Readers, I have had a correspondent characterize my views as realistic cynical. Let me briefly explain them. I believe in universal programs that provide concrete material benefits, especially to the working class. Medicare for All is the prime example, but tuition-free college and a Post Office Bank also fall under this heading. So do a Jobs Guarantee and a Debt Jubilee. Clearly, neither liberal Democrats nor conservative Republicans can deliver on such programs, because the two are different flavors of neoliberalism (“Because markets”). I don’t much care about the “ism” that delivers the benefits, although whichever one does have to put common humanity first, as opposed to markets. Could be a second FDR saving capitalism, democratic socialism leashing and collaring it, or communism razing it. I don’t much care, as long as the benefits are delivered. To me, the key issue — and this is why Medicare for All is always first with me — is the tens of thousands of excess “deaths from despair,” as described by the Case-Deaton study, and other recent studies. That enormous body count makes Medicare for All, at the very least, a moral and strategic imperative. And that level of suffering and organic damage makes the concerns of identity politics — even the worthy fight to help the refugees Bush, Obama, and Clinton’s wars created — bright shiny objects by comparison. Hence my frustration with the news flow — currently in my view the swirling intersection of two, separate Shock Doctrine campaigns, one by the Administration, and the other by out-of-power liberals and their allies in the State and in the press — a news flow that constantly forces me to focus on matters that I regard as of secondary importance to the excess deaths. What kind of political economy is it that halts or even reverses the increases in life expectancy that civilized societies have achieved? I am also very hopeful that the continuing destruction of both party establishments will open the space for voices supporting programs similar to those I have listed; let’s call such voices “the left.” Volatility creates opportunity, especially if the Democrat establishment, which puts markets first and opposes all such programs, isn’t allowed to get back into the saddle. Eyes on the prize! I love the tactical level, and secretly love even the horse race, since I’ve been blogging about it daily for fourteen years, but everything I write has this perspective at the back of it.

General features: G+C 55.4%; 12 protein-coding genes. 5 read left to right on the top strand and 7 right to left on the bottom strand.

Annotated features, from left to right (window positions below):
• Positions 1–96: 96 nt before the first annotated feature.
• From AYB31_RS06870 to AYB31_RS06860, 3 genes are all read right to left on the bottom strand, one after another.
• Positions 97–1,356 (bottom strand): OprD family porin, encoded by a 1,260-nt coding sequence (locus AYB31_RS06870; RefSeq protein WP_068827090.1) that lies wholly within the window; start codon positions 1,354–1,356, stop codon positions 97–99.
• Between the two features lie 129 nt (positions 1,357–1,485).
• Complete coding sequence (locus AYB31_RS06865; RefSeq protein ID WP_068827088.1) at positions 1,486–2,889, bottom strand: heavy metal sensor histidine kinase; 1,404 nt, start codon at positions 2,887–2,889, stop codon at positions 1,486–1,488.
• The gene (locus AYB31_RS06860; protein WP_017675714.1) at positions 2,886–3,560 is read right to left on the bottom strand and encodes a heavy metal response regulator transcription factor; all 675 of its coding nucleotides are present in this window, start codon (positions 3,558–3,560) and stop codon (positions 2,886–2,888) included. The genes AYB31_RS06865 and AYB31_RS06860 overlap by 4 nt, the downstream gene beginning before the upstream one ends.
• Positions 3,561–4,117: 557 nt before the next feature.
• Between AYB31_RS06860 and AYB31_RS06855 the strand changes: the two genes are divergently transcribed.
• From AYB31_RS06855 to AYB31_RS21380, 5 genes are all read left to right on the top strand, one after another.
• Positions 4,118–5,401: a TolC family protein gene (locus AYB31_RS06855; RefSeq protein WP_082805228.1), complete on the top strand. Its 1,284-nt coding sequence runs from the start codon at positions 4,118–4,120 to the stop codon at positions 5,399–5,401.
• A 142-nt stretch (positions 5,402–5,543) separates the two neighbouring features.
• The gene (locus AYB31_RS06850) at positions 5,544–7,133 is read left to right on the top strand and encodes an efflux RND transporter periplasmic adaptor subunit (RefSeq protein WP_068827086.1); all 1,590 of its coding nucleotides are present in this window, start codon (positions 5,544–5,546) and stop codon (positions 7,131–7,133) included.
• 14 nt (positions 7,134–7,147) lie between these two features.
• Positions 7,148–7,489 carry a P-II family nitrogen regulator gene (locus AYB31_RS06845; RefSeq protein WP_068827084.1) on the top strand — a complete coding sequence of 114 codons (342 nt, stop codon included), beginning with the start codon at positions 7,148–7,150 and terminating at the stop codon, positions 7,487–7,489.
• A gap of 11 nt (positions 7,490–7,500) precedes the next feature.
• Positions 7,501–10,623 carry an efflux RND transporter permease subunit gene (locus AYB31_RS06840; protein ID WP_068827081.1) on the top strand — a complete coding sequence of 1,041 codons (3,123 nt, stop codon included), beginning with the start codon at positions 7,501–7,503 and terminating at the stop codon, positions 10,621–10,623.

1. Vatch

    only one committee (so far)

    Let’s hope it stays that way. Legislatures can do some really stupid and/or offensive things, but somethings the foolishness is only approved by a committee or a single house of the legislature, and is rejected by the full legislature. A famous example is the so-called “Indiana Pi Bill”:


  2. Berial

    Other things of note going on in MS. The state legislature is a SUPER majority of Republicans now. The Democrat you mention above has been raising as much hell as he can but with the discipline typical of Republican legislatures they are all lockstep with each other to prevent ANYTHING from getting in their way to do what they want.

    Also the MAEP ( Mississippi Adequate Education Program) has been underfunded according to it’s own formula for at least a decade and the LEGISLATURE is the one that set up the formula in the first place.